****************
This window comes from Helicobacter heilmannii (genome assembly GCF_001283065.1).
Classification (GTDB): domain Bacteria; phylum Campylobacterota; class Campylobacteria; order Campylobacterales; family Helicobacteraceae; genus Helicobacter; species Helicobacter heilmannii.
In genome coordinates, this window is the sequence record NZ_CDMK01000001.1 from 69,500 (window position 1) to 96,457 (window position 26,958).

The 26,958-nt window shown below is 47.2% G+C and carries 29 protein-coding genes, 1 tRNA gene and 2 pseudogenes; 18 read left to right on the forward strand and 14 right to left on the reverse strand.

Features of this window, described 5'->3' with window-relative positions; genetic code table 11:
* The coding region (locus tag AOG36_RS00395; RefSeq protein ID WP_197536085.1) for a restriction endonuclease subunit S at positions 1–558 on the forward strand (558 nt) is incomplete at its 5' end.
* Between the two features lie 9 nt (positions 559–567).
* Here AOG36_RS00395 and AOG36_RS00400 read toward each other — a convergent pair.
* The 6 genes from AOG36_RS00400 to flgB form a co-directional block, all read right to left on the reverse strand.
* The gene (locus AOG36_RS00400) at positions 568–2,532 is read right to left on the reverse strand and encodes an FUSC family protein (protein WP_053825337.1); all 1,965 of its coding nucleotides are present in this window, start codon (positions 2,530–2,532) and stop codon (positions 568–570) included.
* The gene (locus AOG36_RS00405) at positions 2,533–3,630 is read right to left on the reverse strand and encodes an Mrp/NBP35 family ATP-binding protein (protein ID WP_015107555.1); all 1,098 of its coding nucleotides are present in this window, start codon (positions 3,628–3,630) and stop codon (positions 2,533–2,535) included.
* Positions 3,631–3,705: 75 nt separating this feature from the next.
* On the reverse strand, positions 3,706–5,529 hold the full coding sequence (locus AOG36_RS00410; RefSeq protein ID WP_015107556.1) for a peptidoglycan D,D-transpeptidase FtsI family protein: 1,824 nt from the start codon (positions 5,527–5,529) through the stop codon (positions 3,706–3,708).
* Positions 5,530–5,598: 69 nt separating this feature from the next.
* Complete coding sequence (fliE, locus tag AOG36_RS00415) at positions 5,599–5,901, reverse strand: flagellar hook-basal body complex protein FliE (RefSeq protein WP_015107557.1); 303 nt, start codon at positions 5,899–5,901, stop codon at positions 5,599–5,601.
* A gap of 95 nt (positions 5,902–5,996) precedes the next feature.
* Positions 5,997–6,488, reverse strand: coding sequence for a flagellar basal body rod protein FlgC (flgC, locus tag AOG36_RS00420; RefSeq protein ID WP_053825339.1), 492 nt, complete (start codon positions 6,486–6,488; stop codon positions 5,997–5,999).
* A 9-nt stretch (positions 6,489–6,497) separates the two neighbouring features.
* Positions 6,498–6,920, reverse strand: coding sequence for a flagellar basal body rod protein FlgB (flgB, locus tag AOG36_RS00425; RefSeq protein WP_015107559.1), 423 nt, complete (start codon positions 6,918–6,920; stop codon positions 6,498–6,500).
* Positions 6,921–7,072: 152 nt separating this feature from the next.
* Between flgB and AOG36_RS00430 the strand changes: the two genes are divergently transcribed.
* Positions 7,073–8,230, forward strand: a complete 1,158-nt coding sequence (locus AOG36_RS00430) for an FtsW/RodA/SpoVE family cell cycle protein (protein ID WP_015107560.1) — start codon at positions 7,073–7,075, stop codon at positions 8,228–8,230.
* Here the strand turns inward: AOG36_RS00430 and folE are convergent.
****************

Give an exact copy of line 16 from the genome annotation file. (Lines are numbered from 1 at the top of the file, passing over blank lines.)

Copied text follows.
* A gap of 95 nt (positions 5,902–5,996) precedes the next feature.